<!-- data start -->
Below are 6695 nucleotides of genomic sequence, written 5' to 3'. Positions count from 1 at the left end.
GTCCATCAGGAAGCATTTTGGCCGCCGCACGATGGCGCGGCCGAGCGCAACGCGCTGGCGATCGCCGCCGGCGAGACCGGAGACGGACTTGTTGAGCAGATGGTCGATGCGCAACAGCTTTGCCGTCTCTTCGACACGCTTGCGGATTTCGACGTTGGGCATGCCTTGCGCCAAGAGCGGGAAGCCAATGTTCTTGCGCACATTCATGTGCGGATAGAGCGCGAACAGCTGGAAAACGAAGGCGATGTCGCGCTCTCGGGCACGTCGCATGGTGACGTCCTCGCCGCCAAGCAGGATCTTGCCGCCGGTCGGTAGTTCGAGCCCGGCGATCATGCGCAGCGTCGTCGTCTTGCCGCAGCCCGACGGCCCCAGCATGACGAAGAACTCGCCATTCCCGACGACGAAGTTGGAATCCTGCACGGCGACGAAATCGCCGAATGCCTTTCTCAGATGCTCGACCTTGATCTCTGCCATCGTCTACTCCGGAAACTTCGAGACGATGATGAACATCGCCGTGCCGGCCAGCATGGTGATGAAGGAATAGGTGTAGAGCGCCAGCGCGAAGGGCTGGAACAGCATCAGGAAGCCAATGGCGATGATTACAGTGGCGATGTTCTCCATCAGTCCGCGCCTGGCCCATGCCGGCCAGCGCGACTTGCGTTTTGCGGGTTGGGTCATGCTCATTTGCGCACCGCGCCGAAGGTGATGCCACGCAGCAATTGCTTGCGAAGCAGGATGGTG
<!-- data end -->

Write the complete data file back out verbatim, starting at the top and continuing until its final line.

Below are 6695 nucleotides of genomic sequence, written 5' to 3'. Positions count from 1 at the left end.
GTCCATCAGGAAGCATTTTGGCCGCCGCACGATGGCGCGGCCGAGCGCAACGCGCTGGCGATCGCCGCCGGCGAGACCGGAGACGGACTTGTTGAGCAGATGGTCGATGCGCAACAGCTTTGCCGTCTCTTCGACACGCTTGCGGATTTCGACGTTGGGCATGCCTTGCGCCAAGAGCGGGAAGCCAATGTTCTTGCGCACATTCATGTGCGGATAGAGCGCGAACAGCTGGAAAACGAAGGCGATGTCGCGCTCTCGGGCACGTCGCATGGTGACGTCCTCGCCGCCAAGCAGGATCTTGCCGCCGGTCGGTAGTTCGAGCCCGGCGATCATGCGCAGCGTCGTCGTCTTGCCGCAGCCCGACGGCCCCAGCATGACGAAGAACTCGCCATTCCCGACGACGAAGTTGGAATCCTGCACGGCGACGAAATCGCCGAATGCCTTTCTCAGATGCTCGACCTTGATCTCTGCCATCGTCTACTCCGGAAACTTCGAGACGATGATGAACATCGCCGTGCCGGCCAGCATGGTGATGAAGGAATAGGTGTAGAGCGCCAGCGCGAAGGGCTGGAACAGCATCAGGAAGCCAATGGCGATGATTACAGTGGCGATGTTCTCCATCAGTCCGCGCCTGGCCCATGCCGGCCAGCGCGACTTGCGTTTTGCGGGTTGGGTCATGCTCATTTGCGCACCGCGCCGAAGGTGATGCCACGCAGCAATTGCTTGCGAAGCAGGATGGTG